A look ahead
by Ed Botti
November 13, 2022
Now that 2022 baseball season is firmly in our rear view mirror and Yankee fans had to suffer through, yet again, the traditional, annual, obligatory, solemn post season press conferences from Cashman and Boone, what does 2023 look like?
We have plenty of time to debate what went wrong in 2022 and how to fix it. So, instead of pontificating on who should be on the roster and who should be removed from the roster, I thought we would put that aside for today and take a macro look into 2023 baseball.
We all know there will be some rule changes from Commissioner Manfred. How could there not be? He loves to change the game. I wonder if he even likes the game.
In his view, the game is somewhat broken and in need of some changes, most notably outlawing the ridiculous shift, adding bigger bases, and the new pitch clock.
I applaud the shift rule. The shift was a terrible strategy and approach, made worse by the MLB analytic nerds, who for some reason have the ears of many GM’s throughout the league.
That is a big rule change for sure. Now, a line drive to short right field will actually be, drum roll please….. a base hit!
But the biggest change coming in 2023 is not actually on the field of play, it is actually to the schedule.
Let’s take a deeper dive into what Manfred has cooked up in his laboratory.
The schedule is still 162 games (at least for now) however March 30 through October 1 will look different this coming season.
A new “balanced” schedule will be implemented.
Each MLB team will square off against each of the 29 other teams during the regular season.
You heard that right. Go get your tickets for the Yankees crucial series against the Rockies this coming August!
No longer will we have almost 3 full weeks, spread out over 6 months, of Yankees vs. Red Sox. Yankees vs. Rays, Yankees vs. Blue Jays, etc.…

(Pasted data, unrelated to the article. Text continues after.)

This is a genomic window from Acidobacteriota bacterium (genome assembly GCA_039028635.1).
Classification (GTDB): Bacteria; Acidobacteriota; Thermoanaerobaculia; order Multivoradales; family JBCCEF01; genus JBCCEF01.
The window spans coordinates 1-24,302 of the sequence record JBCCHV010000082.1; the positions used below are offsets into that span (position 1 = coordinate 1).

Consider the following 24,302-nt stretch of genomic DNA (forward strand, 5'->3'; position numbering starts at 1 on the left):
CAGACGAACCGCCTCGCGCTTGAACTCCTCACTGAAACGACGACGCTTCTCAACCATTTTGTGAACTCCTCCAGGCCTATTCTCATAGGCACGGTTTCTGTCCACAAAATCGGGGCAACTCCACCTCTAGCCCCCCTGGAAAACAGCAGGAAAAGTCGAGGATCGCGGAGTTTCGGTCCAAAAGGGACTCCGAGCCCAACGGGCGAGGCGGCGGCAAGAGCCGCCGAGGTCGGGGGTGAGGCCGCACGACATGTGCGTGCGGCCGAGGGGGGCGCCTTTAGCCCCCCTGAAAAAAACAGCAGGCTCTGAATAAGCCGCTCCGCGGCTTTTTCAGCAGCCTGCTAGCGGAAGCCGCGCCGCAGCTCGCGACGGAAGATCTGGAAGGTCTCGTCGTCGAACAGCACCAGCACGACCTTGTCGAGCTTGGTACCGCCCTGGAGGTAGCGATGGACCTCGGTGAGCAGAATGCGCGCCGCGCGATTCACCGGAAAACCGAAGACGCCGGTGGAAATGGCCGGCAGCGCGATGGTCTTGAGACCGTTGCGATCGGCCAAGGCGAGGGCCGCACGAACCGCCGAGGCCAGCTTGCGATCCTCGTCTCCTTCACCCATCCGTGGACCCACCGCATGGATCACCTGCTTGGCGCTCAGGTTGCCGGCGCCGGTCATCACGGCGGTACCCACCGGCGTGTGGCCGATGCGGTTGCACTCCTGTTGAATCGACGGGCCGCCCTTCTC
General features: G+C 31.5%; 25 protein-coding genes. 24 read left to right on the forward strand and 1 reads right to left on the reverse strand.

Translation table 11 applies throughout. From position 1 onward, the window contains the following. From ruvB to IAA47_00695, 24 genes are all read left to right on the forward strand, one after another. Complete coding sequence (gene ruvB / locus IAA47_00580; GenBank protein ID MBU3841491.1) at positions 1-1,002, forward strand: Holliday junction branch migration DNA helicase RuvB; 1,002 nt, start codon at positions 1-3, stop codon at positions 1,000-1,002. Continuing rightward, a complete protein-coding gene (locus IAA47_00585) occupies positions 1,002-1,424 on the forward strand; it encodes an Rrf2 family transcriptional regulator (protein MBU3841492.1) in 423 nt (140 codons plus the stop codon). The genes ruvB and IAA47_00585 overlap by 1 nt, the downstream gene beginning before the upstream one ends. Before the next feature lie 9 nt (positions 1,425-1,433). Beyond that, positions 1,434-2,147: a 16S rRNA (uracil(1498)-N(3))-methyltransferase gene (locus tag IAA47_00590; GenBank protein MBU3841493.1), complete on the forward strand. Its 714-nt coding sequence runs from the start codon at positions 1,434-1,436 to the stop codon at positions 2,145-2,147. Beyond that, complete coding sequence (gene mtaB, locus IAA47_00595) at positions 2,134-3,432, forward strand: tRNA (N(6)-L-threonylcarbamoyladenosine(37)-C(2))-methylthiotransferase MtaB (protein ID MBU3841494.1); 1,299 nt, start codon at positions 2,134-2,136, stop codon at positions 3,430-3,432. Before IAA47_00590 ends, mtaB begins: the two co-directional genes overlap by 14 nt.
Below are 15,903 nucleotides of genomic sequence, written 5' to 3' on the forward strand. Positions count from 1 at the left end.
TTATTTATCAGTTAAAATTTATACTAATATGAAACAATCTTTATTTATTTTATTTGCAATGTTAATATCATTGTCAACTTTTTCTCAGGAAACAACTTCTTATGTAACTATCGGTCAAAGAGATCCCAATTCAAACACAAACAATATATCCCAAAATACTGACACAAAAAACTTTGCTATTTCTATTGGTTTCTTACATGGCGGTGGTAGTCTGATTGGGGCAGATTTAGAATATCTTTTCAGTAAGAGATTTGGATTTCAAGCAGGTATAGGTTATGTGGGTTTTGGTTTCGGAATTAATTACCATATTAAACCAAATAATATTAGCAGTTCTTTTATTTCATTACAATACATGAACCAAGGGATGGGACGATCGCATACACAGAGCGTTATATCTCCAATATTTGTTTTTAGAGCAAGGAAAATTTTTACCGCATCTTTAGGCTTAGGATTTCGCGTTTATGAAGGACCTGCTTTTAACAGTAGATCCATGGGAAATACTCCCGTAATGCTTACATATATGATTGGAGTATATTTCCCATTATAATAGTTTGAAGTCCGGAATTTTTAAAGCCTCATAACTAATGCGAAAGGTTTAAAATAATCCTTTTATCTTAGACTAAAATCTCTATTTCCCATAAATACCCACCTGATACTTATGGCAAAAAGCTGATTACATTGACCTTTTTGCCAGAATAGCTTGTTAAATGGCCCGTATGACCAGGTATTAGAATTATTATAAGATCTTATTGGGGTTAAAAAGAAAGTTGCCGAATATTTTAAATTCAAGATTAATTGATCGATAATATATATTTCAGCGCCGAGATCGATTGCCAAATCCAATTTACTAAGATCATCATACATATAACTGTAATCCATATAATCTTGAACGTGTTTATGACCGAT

The MLB schedule has been led by divisional matchups since it went through another change over two decades ago.
Beginning in 2001, each team began playing up to 20 games a season against each divisional opponent, making up nearly half of each team’s regular season schedule.
Manfred’s latest change comes a year after he implemented a new playoff format. The postseason has expanded from 10 teams in 2021 to 12 teams under the new collective bargaining agreement.
By “balancing” the schedule for all 30 teams, strength of schedule within one team’s division becomes less of a factor in determining which teams will play October playoff baseball.
I was never in favor of expanded playoffs. I think it minimizes the importance of the regular season, and it also puts teams in the post season that in my opinion have no right to be there.
But, modern sport's revenue streams are significantly enhanced by the post season, so they added on to it.
Like it or not, it is what it is.
So it does make sense to restructure the schedule since they have expanded the playoffs, more on that below.
MLB, to deflect from the real reason they changed the schedule tries to convince us that there is a certain charm in seeing its stars across baseball match up against every team at least once.
Personally, I’d rather watch Yankees vs. Red Sox or Cardinals vs. Cubs, then seeing Bryce Harper and J.T. Realmuto play Detroit on a Tuesday night in June !